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B.Satyanarayana, Department of High Energy Physics. Design and characterisation studies of Resistive Plate Chambers. Plan of the talk. Introduction The INO Iron Calorimeter (ICAL) Principle of operation of RPC Review of RPC detector developments Design and studies of small RPC prototypes

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Design and characterisation studies of Resistive Plate Chambers

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B satyanarayana department of high energy physics

B.Satyanarayana, Department of High Energy Physics

Design and characterisation studies of Resistive Plate Chambers


Plan of the talk

Plan of the talk

  • Introduction

  • The INO Iron Calorimeter (ICAL)

  • Principle of operation of RPC

  • Review of RPC detector developments

  • Design and studies of small RPC prototypes

  • Development of RPC materials and procedures

  • Large area RPC development

  • Construction of ICAL prototype detector

  • Data analysis and results

  • Summary and future outlook

  • Acknowledgements

B.Satyanarayana, DHEP November 5, 2008


Introduction

Introduction

RPC R&D was motivated by its choice for INO’s neutrino experiment.

B.Satyanarayana, DHEP November 5, 2008


Neutrino

Neutrino ()

  • Proposed by Wolfgang Pauli in 1930 to explain beta decay.

  • Named by Enrico Fermi in 1931.

  • Discovered by F.Reines and C.L.Cowan in 1956.

  • Created during the Big Bang, Supernova, in the Sun , from cosmic rays, in nuclear reactors, in particle accelerators etc.

  • Interactions involving neutrinos are mediated by the weak force.

B.Satyanarayana, DHEP November 5, 2008


Standard model of particle physics

Standard model of particle physics

<2.2eV

<15.5MeV

<170keV

B.Satyanarayana, DHEP November 5, 2008


Neutrino oscillations

Neutrino oscillations

  • It is now known that neutrinos of one flavour oscillate to those of another flavour.

  • The oscillation mechanism is possible only if the neutrinos are massive.

  • Neutrino experiments are setting the stage for extension of Standard Model itself.

  • Massive neutrinos have ramifications on nuclear physics, astro physics cosmology, geo physics apart from particle physics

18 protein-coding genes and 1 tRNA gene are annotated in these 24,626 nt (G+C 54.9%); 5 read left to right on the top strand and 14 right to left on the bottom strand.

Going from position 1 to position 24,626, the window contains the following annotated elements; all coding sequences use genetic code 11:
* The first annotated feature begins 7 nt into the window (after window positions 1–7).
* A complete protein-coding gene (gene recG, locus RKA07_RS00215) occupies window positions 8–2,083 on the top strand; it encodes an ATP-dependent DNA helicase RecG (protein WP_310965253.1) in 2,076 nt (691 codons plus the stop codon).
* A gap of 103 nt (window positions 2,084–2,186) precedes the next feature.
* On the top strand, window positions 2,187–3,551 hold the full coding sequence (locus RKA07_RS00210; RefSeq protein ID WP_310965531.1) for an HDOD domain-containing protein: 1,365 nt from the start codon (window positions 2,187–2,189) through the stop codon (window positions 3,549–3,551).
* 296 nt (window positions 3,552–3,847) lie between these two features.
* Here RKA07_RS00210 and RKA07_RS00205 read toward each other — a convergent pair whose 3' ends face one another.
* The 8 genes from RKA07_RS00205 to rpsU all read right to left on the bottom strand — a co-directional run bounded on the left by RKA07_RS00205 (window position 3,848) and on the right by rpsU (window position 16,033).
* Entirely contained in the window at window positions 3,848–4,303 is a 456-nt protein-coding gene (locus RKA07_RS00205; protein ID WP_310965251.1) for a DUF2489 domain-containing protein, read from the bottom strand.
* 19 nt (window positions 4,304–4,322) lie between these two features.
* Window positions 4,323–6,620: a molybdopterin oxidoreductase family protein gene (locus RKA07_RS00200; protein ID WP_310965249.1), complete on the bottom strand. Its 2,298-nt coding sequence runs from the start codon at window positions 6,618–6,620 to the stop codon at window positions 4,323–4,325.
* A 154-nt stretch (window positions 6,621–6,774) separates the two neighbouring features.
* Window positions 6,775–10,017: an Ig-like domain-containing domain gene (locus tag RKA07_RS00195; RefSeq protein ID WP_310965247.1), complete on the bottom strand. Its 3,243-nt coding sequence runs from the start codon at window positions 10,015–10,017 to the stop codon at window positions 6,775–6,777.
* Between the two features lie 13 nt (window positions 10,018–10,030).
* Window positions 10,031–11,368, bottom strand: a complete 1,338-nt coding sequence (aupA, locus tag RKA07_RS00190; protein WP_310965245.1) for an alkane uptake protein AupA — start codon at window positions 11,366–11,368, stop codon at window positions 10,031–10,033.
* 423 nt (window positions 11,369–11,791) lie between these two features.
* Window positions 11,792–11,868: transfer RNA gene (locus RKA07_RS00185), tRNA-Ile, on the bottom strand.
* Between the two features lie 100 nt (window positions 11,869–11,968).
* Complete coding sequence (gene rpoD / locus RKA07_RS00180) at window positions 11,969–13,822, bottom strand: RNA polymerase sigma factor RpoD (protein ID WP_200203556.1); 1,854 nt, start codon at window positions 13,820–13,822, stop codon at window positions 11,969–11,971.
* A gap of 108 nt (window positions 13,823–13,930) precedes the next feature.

• Electron and muon neutrinos (e and ) are the flavour eigen states. They are super positions of the mass eigen states (1 and 2)..

  • If at t = 0, an eigen state  (0) = e, then any time t

  • Then the oscillation probability is

  • And the oscillation length is

B.Satyanarayana, DHEP November 5, 2008


The ino iron calorimeter ical

The INOIron Calorimeter (ICAL)

India-based Neutrino Observatory (INO) is a consortium of a large number of research centres and universities.

B.Satyanarayana, DHEP November 5, 2008


Neutrino physics using ical

Neutrino physics using ICAL

Reconfirm atmospheric neutrino oscillation

Improved measurement of oscillation parameters

Search for potential matter effect in neutrino oscillation

Determining the mass hierarchy using matter effect

Study of ultra high energy neutrinos and muons

Long baseline target for neutrino factories

B.Satyanarayana, DHEP November 5, 2008


Up down asymmetry measurement

Up-Down asymmetry measurement

  • Atmospheric neutrino energy > 1.3GeV Dm2 ~2-310-3 eV2

  • Downward muon neutrino are not affected by oscillation

  • They may constitute a near reference source

  • Upward neutrino are instead affected by oscillation since the L/E ratio ranges up to 104 Km/GeV

  • They may constitute a far source

  • Thus, oscillation studies with a single detector and two sources

B.Satyanarayana, DHEP November 5, 2008


Matter effects and neutrino mass hierarchy

Matter effects andneutrino mass hierarchy

  • Matter effects help to cleanly determine the sign of the Δm2

  • Neutrinos and anti-neutrinos interact differently with matter

  • ICAL can distinguish this by detecting charge of the produced muons, due to its magnetic field

  • Helps in model building for neutrino oscillations

B.Satyanarayana, DHEP November 5, 2008


Neutrino sources and detector choice

Neutrino sources anddetector choice

  • Source of neutrinos

    • Use atmospheric neutrinos as source

    • Need to cover a large L/E range

      • Large L range

      • Large E range

  • Physics driven detector requirements

    • Should have large target mass (50-100 kT)

    • Good tracking and energy resolution (tracking calorimeter)

    • Good directionality (< 1 nSec time resolution)

    • Charge identification capability (magnetic field)

    • Modularity and ease of construction

    • Compliment capabilities of existing and proposed detectors